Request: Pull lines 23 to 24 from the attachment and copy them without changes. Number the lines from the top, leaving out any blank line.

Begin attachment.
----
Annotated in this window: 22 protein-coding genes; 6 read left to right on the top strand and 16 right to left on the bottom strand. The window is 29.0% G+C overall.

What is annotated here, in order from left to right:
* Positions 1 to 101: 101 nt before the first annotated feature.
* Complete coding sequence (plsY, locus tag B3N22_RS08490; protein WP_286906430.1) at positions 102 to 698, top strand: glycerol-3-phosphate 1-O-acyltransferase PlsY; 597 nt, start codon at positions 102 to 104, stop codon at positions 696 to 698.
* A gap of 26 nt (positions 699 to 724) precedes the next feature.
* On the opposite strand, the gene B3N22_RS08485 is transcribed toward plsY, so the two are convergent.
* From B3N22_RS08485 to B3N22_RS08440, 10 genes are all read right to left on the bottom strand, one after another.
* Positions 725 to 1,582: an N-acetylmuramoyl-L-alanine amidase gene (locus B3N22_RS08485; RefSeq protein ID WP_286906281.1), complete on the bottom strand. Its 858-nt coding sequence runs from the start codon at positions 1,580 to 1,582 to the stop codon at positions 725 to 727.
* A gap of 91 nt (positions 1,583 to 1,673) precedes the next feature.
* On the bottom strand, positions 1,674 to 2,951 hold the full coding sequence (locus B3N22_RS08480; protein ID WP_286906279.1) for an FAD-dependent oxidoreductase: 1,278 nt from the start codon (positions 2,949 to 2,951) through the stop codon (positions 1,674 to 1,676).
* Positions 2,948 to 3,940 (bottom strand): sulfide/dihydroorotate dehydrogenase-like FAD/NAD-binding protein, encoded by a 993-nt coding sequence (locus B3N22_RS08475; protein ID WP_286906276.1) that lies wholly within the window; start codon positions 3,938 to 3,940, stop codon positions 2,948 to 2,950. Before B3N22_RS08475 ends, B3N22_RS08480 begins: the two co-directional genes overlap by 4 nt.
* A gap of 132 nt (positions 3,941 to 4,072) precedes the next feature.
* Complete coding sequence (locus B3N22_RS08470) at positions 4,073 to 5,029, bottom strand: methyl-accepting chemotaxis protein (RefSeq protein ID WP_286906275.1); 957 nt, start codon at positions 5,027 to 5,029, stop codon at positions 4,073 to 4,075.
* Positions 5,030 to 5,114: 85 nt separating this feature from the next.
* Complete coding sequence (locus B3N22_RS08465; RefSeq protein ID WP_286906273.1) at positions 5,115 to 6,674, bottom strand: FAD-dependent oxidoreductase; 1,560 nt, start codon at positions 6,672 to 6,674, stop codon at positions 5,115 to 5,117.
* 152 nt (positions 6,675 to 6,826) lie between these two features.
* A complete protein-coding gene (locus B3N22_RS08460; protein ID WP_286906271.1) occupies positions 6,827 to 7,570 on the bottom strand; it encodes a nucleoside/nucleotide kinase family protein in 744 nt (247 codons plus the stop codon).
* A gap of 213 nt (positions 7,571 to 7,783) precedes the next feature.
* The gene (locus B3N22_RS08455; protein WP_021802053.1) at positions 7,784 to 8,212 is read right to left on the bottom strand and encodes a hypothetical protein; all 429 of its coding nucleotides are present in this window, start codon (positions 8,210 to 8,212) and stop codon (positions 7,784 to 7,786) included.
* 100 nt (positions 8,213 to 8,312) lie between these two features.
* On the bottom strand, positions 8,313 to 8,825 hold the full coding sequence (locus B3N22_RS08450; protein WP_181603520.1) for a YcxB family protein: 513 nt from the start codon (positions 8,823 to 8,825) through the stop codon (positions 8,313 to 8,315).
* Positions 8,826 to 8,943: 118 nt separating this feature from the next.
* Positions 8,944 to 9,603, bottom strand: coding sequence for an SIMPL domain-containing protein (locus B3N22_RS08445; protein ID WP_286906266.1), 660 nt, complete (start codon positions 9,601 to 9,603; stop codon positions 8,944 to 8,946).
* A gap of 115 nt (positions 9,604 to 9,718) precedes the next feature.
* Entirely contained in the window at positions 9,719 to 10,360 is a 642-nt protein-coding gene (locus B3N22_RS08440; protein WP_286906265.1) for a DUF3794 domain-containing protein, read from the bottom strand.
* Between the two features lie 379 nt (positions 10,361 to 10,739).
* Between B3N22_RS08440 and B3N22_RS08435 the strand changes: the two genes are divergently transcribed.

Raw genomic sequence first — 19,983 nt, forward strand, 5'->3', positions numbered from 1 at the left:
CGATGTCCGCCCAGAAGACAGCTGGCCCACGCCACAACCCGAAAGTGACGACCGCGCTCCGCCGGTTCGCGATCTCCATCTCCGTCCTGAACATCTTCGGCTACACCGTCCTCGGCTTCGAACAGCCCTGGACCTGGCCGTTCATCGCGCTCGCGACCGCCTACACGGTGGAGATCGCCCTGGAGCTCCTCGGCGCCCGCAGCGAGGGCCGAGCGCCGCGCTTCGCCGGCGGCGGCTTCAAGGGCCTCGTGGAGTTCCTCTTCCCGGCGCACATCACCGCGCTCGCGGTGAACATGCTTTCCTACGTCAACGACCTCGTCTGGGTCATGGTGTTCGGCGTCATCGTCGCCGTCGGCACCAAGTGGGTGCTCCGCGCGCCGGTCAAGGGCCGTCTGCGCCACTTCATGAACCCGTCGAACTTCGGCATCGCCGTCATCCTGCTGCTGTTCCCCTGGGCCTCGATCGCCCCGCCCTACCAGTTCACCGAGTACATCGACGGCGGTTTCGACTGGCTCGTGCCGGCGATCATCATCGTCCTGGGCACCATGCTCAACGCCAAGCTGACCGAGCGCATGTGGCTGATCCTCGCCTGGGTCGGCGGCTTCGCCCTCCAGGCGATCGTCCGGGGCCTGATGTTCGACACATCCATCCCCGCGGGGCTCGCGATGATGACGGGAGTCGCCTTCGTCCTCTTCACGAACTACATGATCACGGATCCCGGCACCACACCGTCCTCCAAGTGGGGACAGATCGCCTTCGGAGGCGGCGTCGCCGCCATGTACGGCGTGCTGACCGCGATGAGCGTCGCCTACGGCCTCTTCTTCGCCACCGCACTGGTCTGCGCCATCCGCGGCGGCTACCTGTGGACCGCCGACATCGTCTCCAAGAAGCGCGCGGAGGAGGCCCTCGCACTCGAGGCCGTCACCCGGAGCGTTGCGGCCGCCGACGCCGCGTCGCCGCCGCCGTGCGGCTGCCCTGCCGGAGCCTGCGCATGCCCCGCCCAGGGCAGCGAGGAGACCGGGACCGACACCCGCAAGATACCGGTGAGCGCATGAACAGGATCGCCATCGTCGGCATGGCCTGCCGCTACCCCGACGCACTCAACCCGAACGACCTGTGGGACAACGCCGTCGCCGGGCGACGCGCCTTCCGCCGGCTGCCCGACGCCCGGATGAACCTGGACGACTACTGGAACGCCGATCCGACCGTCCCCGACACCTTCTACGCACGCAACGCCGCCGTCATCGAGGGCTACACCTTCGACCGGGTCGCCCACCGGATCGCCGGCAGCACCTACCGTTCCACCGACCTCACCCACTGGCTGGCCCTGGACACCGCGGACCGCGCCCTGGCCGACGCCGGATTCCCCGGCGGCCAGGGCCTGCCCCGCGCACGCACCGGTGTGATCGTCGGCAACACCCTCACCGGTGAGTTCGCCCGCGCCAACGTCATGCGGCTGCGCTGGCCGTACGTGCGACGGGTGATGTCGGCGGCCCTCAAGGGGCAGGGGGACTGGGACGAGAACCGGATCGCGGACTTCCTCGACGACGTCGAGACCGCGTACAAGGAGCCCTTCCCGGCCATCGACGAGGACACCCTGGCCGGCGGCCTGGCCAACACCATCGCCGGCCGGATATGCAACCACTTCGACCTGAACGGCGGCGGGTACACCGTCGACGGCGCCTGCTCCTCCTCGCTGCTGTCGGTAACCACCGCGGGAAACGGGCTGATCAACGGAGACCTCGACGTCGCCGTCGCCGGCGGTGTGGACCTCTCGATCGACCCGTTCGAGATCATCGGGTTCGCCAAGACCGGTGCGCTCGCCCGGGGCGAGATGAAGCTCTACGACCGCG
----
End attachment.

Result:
* Positions 8,944 to 9,603, bottom strand: coding sequence for an SIMPL domain-containing protein (locus B3N22_RS08445; protein ID WP_286906266.1), 660 nt, complete (start codon positions 9,601 to 9,603; stop codon positions 8,944 to 8,946).
* A gap of 115 nt (positions 9,604 to 9,718) precedes the next feature.